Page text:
A p-type material is diffused into the N-wells 305 a, 305 b, . . . , 305 m to a highly doped concentration to form the p+contacts 315 a, 315 b. . . , 315 m. The p+ contacts 315 a, 315 b, . . . , 315 m are the anodes of the diodes DX1 350 a, DX2 350B, . . . , DXm 350 m.

The anode 315 a of the first diode DX1 350 in the diode chain is connected to the first power supply terminal 320. The cathode 310a of the first diode Dx1 350 in the diode chain is connected 360 to the anode 315 b of the next subsequent diode Dx2 350 b. Each subsequent diode is connected cathode to anode to form the chain of diodes DX1 350 a, DX2 350B, . . . , DXm 350 m. The cathode 310 m of the last diode DXm 350 m is connected to the second power supply voltage terminal V2 325.

Generally, the p-type semiconductor substrate 300 is connected to the return node Vss 330 of the power supply. This structure creates a parasitic PNP clamping transistor for each diode of the diode chain DX1 350 a, DX2 350B, . . . , DXm 350 m. The parasitic PNP are now connected as a Darlington string of transistors. As is shown in Maloney et al., the gain of the Darlington string results in a loss of forward current to the p-type substrate 300 and thus reducing the voltage across the “downstream” diodes and increasing the current requirement for a given voltage. Further, the Darlington string amplifies the junction leakage of the “downstream” N-wells 305 m, thus causing excess currents from the first power supply voltage terminal V1 320 and the second power supply voltage terminal V2 325.

U.S. Pat. No. 5,073,591 (Chen et al.) discloses an electrostatic discharge circuit. Small electrostatic voltages are used to generate charged carriers, which are used to trigger Schottky clamp diode, thereby limiting the electrostatic voltages to magnitudes significantly less than a one hundred volt breakdown. A vertical bipolar trigger transistor is formed in the semiconductor substrate adjacent the Schottky diode. The bipolar transistor is fabricated in a common emitter configuration so that it exhibits a low breakdown voltage. When the voltage of the electrostatic discharge reaches about twenty volts, the emitter-base junction of the trigger transistor becomes forward biased and the base-collector junction becomes reverse biased. The electrons and the holes generated by the avalanche breakdown of the reverse biased base-collector junction are attracted to the Schottky diode, thereby prematurely turning it on before it is driven breakdown by a much higher electrostatic voltage.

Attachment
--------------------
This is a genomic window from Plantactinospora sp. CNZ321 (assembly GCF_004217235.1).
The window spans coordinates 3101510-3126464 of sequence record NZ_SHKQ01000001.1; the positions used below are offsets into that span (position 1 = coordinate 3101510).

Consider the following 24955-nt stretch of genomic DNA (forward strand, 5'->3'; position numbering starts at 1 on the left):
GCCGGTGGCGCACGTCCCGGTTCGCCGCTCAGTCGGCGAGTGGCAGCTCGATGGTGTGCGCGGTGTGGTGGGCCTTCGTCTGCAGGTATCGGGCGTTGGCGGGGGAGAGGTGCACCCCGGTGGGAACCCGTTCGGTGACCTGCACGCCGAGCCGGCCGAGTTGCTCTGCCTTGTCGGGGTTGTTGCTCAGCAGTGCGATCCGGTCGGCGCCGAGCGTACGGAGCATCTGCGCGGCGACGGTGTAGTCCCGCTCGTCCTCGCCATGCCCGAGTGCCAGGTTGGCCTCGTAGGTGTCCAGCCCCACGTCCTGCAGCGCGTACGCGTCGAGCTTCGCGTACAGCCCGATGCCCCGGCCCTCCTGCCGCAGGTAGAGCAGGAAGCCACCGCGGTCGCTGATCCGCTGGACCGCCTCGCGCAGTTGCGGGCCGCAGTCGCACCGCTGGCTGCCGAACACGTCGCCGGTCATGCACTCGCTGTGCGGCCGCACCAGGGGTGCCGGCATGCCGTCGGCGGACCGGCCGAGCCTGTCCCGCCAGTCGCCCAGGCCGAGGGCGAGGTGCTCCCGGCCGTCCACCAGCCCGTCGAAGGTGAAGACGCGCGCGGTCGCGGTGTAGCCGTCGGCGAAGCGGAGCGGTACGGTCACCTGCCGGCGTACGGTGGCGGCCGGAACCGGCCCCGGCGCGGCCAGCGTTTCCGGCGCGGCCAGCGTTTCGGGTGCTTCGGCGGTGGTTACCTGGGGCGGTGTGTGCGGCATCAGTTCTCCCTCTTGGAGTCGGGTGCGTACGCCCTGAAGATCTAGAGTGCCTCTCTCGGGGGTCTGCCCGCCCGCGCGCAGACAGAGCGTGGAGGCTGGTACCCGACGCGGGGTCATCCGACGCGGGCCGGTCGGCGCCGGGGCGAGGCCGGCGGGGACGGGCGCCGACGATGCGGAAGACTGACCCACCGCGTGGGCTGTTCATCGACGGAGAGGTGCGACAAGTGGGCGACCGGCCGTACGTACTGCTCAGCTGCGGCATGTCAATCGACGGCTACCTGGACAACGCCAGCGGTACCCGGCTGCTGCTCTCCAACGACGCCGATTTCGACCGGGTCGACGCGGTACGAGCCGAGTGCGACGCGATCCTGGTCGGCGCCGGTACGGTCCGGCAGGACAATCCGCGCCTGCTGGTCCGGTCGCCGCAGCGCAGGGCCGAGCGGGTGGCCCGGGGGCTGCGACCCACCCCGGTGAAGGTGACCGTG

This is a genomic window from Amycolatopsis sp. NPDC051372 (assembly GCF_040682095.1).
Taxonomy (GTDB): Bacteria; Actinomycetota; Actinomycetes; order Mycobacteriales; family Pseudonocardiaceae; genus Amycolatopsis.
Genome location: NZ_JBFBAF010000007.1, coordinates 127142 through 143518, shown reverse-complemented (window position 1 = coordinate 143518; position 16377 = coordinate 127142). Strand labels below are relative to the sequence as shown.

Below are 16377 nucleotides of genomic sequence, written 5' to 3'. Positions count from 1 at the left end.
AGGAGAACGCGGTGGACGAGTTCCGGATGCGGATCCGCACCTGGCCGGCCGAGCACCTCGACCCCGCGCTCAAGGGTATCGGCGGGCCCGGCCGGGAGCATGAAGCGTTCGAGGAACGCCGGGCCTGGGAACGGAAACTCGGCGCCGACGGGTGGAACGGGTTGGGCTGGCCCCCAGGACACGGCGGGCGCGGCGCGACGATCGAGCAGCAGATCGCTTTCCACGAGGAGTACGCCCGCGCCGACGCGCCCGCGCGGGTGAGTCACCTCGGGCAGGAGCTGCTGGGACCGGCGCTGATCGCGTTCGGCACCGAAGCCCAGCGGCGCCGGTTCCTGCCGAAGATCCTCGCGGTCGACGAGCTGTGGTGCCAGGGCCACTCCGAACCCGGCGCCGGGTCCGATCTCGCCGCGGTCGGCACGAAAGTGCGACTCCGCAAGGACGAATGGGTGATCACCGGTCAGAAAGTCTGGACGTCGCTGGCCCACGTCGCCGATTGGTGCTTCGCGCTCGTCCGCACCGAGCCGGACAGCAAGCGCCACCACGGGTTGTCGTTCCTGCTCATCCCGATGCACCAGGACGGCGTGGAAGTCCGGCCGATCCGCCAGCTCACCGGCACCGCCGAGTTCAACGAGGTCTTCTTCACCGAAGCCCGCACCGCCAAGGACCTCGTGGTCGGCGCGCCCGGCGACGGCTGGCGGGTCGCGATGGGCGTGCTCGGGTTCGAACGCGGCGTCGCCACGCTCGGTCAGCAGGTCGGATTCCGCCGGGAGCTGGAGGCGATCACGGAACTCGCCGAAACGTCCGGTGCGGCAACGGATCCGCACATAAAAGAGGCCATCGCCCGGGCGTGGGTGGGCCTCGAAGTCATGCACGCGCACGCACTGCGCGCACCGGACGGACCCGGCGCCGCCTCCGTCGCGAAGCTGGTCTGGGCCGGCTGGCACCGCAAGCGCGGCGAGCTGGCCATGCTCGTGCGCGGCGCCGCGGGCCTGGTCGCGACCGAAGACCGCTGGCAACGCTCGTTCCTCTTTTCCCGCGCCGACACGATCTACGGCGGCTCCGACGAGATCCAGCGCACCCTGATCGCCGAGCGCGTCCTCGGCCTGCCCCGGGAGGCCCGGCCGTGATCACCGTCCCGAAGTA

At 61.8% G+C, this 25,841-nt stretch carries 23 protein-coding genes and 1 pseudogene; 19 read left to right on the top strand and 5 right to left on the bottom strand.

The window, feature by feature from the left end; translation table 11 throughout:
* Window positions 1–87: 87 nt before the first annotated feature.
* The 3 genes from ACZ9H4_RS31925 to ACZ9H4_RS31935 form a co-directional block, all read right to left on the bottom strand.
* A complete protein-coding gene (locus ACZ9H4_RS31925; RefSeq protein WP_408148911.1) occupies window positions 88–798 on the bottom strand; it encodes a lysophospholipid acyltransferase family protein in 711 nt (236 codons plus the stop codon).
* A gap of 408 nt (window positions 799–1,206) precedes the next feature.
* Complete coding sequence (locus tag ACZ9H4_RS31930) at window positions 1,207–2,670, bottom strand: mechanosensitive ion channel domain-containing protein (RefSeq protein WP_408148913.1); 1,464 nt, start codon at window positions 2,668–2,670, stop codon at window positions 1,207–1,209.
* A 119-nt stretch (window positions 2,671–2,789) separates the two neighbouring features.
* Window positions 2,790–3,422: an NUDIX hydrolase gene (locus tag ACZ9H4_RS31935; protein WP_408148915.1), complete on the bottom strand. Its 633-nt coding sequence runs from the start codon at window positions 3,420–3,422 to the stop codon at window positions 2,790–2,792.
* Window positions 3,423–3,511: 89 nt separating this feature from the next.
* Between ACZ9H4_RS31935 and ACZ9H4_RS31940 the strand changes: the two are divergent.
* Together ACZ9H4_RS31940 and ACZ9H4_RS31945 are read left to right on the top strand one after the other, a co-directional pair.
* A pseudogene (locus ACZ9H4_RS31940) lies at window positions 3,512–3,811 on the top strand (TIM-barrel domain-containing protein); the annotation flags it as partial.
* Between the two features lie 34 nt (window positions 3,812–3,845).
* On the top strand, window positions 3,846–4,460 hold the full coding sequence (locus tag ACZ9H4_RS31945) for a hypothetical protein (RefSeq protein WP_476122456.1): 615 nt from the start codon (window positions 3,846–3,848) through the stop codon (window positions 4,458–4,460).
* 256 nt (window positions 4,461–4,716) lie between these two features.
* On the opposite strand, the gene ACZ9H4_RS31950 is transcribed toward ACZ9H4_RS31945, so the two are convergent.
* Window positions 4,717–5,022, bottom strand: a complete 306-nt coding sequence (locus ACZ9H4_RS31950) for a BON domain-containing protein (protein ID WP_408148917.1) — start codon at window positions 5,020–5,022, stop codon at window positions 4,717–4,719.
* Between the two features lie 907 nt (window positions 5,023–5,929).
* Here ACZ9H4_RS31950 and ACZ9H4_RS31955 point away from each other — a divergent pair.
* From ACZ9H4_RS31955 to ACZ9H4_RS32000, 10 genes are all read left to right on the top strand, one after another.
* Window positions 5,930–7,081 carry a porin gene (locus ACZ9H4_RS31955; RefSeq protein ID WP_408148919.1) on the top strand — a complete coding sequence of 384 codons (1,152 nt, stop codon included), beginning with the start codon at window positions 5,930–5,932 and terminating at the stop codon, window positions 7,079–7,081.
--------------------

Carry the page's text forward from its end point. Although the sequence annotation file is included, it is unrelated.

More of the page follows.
In the preferred form of Chen et al., the bipolar transistor is of PNP type. In addition, the trigger transistor is formed with the base the trigger transistor connected to a supply voltage input terminal of the integrated circuit. In this manner during normal powered operations of the circuit, any overshoot or transient voltage appearing on the input is damped to a low voltage, thereby preventing latch-up. In CMOS and MOSFET circuits, latch-up is an undesirable characteristic which can occur during power up of the circuit, or as a result of input voltage overshoots which can drive inherent parasitic SCR's into a latched state. However, during electrostatic discharge to the input, the trigger transistor is not biased by the supply voltage, but rather is biased to a higher voltage by an inherent Zener diode formed by the overall integrated circuit which is also connected to the supply voltage terminal. Chen et al. has the technical advantage of the biasing arrangement is that both latch-up immunity and electrostatic discharge protection are enhanced.

U.S. Pat. No. 5,442,217 (Mimoto) discloses a semiconductor apparatus including an electrostatic discharge protection device. The semiconductor apparatus includes a plurality of NPN transistors. The base of the NPN transistors is effectively the semiconductor substrate. The N-type diffusion of the NPN transistors forming the collector and emitter is placed under each pad of the integrated circuit constructed on the semiconductor substrate. Further, the N-type diffusion creates diodes between each pad and the semiconductor substrate. Either an electrostatic discharge greater than the operation voltages of the integrated circuit will cause the transistors or the diodes will breakdown causing the discharge currents to flow to the semiconductor substrate.

U.S. Pat. No. 5,290,724 (Leach) discloses an electrostatic discharge protection circuit between two bond pads of an integrated circuit on a semiconductor substrate. The electrostatic discharge protection circuit is group of cascaded bipolar transistors connected in series with a field effect transistor between two bond pads.

A second form of the invention of Leach discloses an output buffer that is divided into two sections. An electrostatic discharge protection circuit is triggerable in response to a voltage in the substrate. Resistive connections are provided from the sections of the output buffer to one bond pad. The output buffer is operative upon an electrostatic discharge event to inject sufficient charge into the substrate to produce the voltage to trigger the electrostatic discharge protection circuit.